Modernizing Authentication — What It Takes to Transform Secure Access
The latest update to Mac OS X uninstalls the Apple-provided Java plug-in from all Web browsers.
"Cupertino's coders not only bumped up their Java version to Oracle's latest release of Java SE 6 (1.6.0_37), but also ripped out the browser plugin component entirely," writes Sophos' Paul Ducklin. "So, after you apply the latest OS X Java update -- which you only need if you have already chosen to install Java -- you will no longer be able to run applets in your browser."
"The steps taken seem designed to ensure that any user who does need Java on Mac OS X in the browser will run not only Oracle's applet but also their latest Java 7 runtime," The H Security reports. "Older versions of both Apple and Oracle's Java runtime were vulnerable to 30 holes, with 29 of them being listed as remotely exploitable without authentication."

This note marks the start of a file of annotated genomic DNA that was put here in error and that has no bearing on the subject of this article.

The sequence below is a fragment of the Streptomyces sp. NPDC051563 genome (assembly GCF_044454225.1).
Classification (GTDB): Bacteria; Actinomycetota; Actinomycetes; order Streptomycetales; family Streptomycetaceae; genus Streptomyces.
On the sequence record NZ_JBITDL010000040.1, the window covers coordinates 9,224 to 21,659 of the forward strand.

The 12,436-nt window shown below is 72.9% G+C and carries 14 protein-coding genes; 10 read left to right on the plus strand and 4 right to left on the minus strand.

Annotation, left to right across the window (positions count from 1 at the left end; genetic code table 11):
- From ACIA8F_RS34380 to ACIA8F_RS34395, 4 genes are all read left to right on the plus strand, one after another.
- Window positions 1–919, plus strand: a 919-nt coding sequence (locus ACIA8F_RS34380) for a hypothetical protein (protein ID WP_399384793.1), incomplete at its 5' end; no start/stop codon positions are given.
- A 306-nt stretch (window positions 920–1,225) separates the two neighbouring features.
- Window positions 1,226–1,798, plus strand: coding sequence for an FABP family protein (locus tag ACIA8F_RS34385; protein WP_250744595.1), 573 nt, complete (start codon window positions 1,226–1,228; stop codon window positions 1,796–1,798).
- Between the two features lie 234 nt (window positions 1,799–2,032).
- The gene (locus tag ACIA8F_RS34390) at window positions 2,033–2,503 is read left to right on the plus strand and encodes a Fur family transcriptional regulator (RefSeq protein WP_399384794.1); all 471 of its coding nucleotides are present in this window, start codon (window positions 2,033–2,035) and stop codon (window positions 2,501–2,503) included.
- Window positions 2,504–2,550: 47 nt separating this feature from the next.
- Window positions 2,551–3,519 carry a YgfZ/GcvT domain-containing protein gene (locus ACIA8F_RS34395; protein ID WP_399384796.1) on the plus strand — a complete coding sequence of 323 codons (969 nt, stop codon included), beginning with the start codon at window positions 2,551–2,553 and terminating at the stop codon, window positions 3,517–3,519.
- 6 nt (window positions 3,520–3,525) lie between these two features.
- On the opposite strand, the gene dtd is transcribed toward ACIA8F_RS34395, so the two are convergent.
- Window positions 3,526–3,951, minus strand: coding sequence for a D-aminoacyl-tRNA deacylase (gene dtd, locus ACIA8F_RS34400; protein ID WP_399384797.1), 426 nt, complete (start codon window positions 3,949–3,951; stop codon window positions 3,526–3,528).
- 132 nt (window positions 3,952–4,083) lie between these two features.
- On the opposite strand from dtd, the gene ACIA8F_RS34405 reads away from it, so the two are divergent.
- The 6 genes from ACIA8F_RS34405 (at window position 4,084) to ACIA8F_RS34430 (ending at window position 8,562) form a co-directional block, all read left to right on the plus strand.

"Over the past five years or so, Java has emerged as one of the most widely exploited software packages," writes Ars Technica's Dan Goodin. "This is due to its wide availability on computers running Windows, OS X, and Linux and because of the ease hackers have in exploiting vulnerabilities."https://o1.qnsr.com/log/p.gif?;n=203;c=204650394;s=9477;x=7936;f=201801171506010;u=j;z=TIMESTAMP;a=20392931;e=i
"In April more than 600,000 Macs were reported to have been infected with a Flashback Trojan horse that was being installed on people's computers with the help of Java exploits," writes Macworld's Karen Haslam. "Then in August Macs were again at risk due to a flaw in Java ... this time around, there was good news for Mac users: Thanks to changes Apple has made, most of us were safe from the threat."